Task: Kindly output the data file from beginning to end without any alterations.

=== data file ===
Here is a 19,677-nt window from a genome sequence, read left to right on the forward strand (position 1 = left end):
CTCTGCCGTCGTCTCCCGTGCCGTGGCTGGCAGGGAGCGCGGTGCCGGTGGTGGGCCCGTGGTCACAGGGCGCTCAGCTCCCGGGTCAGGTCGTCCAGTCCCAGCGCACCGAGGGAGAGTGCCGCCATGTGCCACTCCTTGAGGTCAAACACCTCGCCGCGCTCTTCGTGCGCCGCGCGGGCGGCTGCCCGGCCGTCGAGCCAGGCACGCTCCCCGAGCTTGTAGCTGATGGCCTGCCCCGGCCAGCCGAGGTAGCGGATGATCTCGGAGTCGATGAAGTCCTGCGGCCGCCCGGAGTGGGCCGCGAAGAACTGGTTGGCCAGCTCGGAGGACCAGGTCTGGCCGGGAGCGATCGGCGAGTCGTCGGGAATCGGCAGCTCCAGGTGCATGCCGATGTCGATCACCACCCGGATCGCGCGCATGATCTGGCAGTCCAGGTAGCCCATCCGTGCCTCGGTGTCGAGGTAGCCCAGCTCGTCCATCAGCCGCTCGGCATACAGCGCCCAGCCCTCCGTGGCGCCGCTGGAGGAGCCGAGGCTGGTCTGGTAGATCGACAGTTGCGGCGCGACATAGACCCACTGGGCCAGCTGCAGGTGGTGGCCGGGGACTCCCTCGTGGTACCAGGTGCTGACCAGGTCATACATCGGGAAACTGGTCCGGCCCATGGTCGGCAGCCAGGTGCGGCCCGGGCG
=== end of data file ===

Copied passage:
Here is a 19,677-nt window from a genome sequence, read left to right on the forward strand (position 1 = left end):
CTCTGCCGTCGTCTCCCGTGCCGTGGCTGGCAGGGAGCGCGGTGCCGGTGGTGGGCCCGTGGTCACAGGGCGCTCAGCTCCCGGGTCAGGTCGTCCAGTCCCAGCGCACCGAGGGAGAGTGCCGCCATGTGCCACTCCTTGAGGTCAAACACCTCGCCGCGCTCTTCGTGCGCCGCGCGGGCGGCTGCCCGGCCGTCGAGCCAGGCACGCTCCCCGAGCTTGTAGCTGATGGCCTGCCCCGGCCAGCCGAGGTAGCGGATGATCTCGGAGTCGATGAAGTCCTGCGGCCGCCCGGAGTGGGCCGCGAAGAACTGGTTGGCCAGCTCGGAGGACCAGGTCTGGCCGGGAGCGATCGGCGAGTCGTCGGGAATCGGCAGCTCCAGGTGCATGCCGATGTCGATCACCACCCGGATCGCGCGCATGATCTGGCAGTCCAGGTAGCCCATCCGTGCCTCGGTGTCGAGGTAGCCCAGCTCGTCCATCAGCCGCTCGGCATACAGCGCCCAGCCCTCCGTGGCGCCGCTGGAGGAGCCGAGGCTGGTCTGGTAGATCGACAGTTGCGGCGCGACATAGACCCACTGGGCCAGCTGCAGGTGGTGGCCGGGGACTCCCTCGTGGTACCAGGTGCTGACCAGGTCATACATCGGGAAACTGGTCCGGCCCATGGTCGGCAGCCAGGTGCGGCCCGGGCG